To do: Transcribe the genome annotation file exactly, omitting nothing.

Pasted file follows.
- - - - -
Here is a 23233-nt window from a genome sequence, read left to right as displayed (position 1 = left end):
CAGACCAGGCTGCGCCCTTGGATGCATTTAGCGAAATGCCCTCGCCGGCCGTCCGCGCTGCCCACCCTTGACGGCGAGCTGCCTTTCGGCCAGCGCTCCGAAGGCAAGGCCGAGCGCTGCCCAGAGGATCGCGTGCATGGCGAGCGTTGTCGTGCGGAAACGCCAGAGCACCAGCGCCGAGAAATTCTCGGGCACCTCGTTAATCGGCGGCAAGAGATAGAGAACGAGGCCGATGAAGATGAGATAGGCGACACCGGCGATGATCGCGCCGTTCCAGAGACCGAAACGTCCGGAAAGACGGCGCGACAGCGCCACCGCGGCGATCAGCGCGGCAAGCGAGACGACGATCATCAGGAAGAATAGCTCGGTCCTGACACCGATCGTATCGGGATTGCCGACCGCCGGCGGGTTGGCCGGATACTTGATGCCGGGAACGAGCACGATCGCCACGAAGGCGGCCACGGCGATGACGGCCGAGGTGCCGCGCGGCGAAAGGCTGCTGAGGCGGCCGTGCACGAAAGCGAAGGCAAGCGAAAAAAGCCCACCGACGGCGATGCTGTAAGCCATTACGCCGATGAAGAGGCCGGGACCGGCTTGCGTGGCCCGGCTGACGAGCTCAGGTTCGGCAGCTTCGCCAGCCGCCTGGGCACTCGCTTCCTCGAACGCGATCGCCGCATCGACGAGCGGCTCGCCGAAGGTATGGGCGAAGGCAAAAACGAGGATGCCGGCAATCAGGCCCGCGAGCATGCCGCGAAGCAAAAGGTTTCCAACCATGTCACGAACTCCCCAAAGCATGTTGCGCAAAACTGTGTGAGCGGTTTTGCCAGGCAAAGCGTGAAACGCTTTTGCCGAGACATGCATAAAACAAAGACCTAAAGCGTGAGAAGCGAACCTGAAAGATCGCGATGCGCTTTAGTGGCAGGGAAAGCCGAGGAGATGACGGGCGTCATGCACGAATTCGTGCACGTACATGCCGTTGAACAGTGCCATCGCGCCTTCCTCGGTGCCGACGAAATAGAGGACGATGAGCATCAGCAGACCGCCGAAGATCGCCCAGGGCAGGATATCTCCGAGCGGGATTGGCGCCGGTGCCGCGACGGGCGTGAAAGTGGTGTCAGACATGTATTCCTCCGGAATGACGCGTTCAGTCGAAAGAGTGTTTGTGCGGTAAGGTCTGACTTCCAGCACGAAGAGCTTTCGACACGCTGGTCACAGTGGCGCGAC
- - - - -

Here is a 23233-nt window from a genome sequence, read left to right as displayed (position 1 = left end):
CAGACCAGGCTGCGCCCTTGGATGCATTTAGCGAAATGCCCTCGCCGGCCGTCCGCGCTGCCCACCCTTGACGGCGAGCTGCCTTTCGGCCAGCGCTCCGAAGGCAAGGCCGAGCGCTGCCCAGAGGATCGCGTGCATGGCGAGCGTTGTCGTGCGGAAACGCCAGAGCACCAGCGCCGAGAAATTCTCGGGCACCTCGTTAATCGGCGGCAAGAGATAGAGAACGAGGCCGATGAAGATGAGATAGGCGACACCGGCGATGATCGCGCCGTTCCAGAGACCGAAACGTCCGGAAAGACGGCGCGACAGCGCCACCGCGGCGATCAGCGCGGCAAGCGAGACGACGATCATCAGGAAGAATAGCTCGGTCCTGACACCGATCGTATCGGGATTGCCGACCGCCGGCGGGTTGGCCGGATACTTGATGCCGGGAACGAGCACGATCGCCACGAAGGCGGCCACGGCGATGACGGCCGAGGTGCCGCGCGGCGAAAGGCTGCTGAGGCGGCCGTGCACGAAAGCGAAGGCAAGCGAAAAAAGCCCACCGACGGCGATGCTGTAAGCCATTACGCCGATGAAGAGGCCGGGACCGGCTTGCGTGGCCCGGCTGACGAGCTCAGGTTCGGCAGCTTCGCCAGCCGCCTGGGCACTCGCTTCCTCGAACGCGATCGCCGCATCGACGAGCGGCTCGCCGAAGGTATGGGCGAAGGCAAAAACGAGGATGCCGGCAATCAGGCCCGCGAGCATGCCGCGAAGCAAAAGGTTTCCAACCATGTCACGAACTCCCCAAAGCATGTTGCGCAAAACTGTGTGAGCGGTTTTGCCAGGCAAAGCGTGAAACGCTTTTGCCGAGACATGCATAAAACAAAGACCTAAAGCGTGAGAAGCGAACCTGAAAGATCGCGATGCGCTTTAGTGGCAGGGAAAGCCGAGGAGATGACGGGCGTCATGCACGAATTCGTGCACGTACATGCCGTTGAACAGTGCCATCGCGCCTTCCTCGGTGCCGACGAAATAGAGGACGATGAGCATCAGCAGACCGCCGAAGATCGCCCAGGGCAGGATATCTCCGAGCGGGATTGGCGCCGGTGCCGCGACGGGCGTGAAAGTGGTGTCAGACATGTATTCCTCCGGAATGACGCGTTCAGTCGAAAGAGTGTTTGTGCGGTAAGGTCTGACTTCCAGCACGAAGAGCTTTCGACACGCTGGTCACAGTGGCGCGAC